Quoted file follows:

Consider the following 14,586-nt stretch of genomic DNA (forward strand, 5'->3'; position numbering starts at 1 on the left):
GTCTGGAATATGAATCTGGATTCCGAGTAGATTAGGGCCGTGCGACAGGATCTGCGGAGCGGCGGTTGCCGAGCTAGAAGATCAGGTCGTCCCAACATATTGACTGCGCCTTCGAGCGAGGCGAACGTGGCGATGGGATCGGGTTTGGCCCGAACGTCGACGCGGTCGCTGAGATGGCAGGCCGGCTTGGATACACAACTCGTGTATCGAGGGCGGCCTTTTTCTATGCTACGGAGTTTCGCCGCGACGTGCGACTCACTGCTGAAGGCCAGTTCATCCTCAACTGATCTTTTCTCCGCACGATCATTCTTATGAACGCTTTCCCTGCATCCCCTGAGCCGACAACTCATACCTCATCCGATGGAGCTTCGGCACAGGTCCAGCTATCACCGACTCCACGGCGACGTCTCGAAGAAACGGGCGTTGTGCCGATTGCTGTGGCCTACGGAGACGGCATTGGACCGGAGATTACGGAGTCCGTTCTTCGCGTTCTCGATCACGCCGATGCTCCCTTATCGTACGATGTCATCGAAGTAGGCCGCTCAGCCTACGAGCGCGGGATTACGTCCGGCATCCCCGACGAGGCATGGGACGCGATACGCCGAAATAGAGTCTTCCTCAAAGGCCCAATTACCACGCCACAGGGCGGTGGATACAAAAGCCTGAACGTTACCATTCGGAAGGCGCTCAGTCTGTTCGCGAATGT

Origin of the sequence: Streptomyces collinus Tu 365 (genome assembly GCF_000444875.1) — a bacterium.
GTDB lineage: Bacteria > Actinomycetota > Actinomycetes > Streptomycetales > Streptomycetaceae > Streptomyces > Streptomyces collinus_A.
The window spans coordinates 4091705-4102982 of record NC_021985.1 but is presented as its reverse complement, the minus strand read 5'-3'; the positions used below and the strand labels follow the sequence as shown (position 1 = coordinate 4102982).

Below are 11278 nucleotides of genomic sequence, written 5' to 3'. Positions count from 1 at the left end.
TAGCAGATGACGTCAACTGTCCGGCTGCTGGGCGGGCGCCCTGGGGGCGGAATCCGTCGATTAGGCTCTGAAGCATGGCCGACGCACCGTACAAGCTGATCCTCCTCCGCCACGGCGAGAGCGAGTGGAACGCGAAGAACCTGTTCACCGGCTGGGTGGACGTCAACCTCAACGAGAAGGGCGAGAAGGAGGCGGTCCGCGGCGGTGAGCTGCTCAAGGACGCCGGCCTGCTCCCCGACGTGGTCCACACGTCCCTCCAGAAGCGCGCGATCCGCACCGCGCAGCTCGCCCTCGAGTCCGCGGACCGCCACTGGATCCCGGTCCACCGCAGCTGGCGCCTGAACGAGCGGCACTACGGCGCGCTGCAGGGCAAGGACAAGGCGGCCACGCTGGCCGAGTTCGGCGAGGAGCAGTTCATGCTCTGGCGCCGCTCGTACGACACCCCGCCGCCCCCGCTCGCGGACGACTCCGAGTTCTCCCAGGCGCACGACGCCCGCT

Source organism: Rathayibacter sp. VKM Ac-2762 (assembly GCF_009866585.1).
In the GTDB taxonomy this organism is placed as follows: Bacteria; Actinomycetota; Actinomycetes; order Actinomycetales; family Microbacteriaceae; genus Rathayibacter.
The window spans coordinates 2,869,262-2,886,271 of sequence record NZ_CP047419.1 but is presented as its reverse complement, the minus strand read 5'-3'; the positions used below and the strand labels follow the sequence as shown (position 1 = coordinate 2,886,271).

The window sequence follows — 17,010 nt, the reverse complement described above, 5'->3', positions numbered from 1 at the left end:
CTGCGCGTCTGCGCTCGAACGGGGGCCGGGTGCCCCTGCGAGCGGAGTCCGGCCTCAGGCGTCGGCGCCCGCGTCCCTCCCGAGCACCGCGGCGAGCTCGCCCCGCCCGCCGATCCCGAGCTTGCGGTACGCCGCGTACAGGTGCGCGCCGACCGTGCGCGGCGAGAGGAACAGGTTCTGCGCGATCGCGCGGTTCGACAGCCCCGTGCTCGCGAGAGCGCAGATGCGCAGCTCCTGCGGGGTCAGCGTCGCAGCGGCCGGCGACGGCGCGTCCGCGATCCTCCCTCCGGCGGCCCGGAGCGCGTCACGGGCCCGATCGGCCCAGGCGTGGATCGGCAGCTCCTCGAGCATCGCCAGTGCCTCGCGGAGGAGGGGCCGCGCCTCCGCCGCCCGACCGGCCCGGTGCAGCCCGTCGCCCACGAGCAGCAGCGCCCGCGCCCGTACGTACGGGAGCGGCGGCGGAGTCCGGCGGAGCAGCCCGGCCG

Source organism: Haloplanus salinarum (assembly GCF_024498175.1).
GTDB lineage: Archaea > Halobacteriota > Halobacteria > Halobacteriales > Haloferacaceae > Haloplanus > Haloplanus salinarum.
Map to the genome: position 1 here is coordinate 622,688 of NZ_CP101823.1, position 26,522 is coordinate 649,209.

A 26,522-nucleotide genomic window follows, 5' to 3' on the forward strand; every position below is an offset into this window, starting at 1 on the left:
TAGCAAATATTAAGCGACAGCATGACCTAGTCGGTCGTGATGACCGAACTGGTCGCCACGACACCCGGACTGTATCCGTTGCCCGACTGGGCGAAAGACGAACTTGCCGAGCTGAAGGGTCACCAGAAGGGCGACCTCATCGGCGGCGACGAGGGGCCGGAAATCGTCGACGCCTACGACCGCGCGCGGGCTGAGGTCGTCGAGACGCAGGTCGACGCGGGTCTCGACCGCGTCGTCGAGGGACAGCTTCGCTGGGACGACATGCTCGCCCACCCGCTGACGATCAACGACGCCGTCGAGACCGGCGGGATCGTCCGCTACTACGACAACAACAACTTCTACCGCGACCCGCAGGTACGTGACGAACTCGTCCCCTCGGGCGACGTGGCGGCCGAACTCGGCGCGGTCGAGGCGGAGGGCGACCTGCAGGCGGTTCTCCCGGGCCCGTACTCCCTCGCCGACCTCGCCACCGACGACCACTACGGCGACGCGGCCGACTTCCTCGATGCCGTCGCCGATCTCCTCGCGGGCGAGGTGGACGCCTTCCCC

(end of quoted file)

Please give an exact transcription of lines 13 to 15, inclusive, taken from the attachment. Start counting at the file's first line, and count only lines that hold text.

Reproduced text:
Source organism: Haloplanus salinarum (assembly GCF_024498175.1).
GTDB lineage: Archaea > Halobacteriota > Halobacteria > Halobacteriales > Haloferacaceae > Haloplanus > Haloplanus salinarum.
Map to the genome: position 1 here is coordinate 622,688 of NZ_CP101823.1, position 26,522 is coordinate 649,209.